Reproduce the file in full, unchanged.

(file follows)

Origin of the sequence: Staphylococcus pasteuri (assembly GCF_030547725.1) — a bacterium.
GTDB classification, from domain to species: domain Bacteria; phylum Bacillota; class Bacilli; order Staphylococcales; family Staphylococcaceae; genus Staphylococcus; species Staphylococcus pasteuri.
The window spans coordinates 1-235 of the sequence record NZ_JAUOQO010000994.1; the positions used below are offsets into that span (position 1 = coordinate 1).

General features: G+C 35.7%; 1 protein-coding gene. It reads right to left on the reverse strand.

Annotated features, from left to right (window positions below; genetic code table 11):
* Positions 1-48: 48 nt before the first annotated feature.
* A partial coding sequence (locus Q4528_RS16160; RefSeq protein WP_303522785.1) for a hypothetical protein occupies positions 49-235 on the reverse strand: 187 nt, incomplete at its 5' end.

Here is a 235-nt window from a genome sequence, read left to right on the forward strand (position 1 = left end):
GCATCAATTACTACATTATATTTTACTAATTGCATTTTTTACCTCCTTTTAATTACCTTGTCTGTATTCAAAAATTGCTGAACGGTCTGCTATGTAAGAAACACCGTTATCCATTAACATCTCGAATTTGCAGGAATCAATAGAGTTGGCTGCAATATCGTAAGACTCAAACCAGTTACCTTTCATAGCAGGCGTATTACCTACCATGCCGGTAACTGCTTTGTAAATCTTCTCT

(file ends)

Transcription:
Origin of the sequence: Staphylococcus pasteuri (assembly GCF_030547725.1) — a bacterium.
GTDB classification, from domain to species: domain Bacteria; phylum Bacillota; class Bacilli; order Staphylococcales; family Staphylococcaceae; genus Staphylococcus; species Staphylococcus pasteuri.
The window spans coordinates 1-235 of the sequence record NZ_JAUOQO010000994.1; the positions used below are offsets into that span (position 1 = coordinate 1).

General features: G+C 35.7%; 1 protein-coding gene. It reads right to left on the reverse strand.

Annotated features, from left to right (window positions below; genetic code table 11):
* Positions 1-48: 48 nt before the first annotated feature.
* A partial coding sequence (locus Q4528_RS16160; RefSeq protein WP_303522785.1) for a hypothetical protein occupies positions 49-235 on the reverse strand: 187 nt, incomplete at its 5' end.

Here is a 235-nt window from a genome sequence, read left to right on the forward strand (position 1 = left end):
GCATCAATTACTACATTATATTTTACTAATTGCATTTTTTACCTCCTTTTAATTACCTTGTCTGTATTCAAAAATTGCTGAACGGTCTGCTATGTAAGAAACACCGTTATCCATTAACATCTCGAATTTGCAGGAATCAATAGAGTTGGCTGCAATATCGTAAGACTCAAACCAGTTACCTTTCATAGCAGGCGTATTACCTACCATGCCGGTAACTGCTTTGTAAATCTTCTCT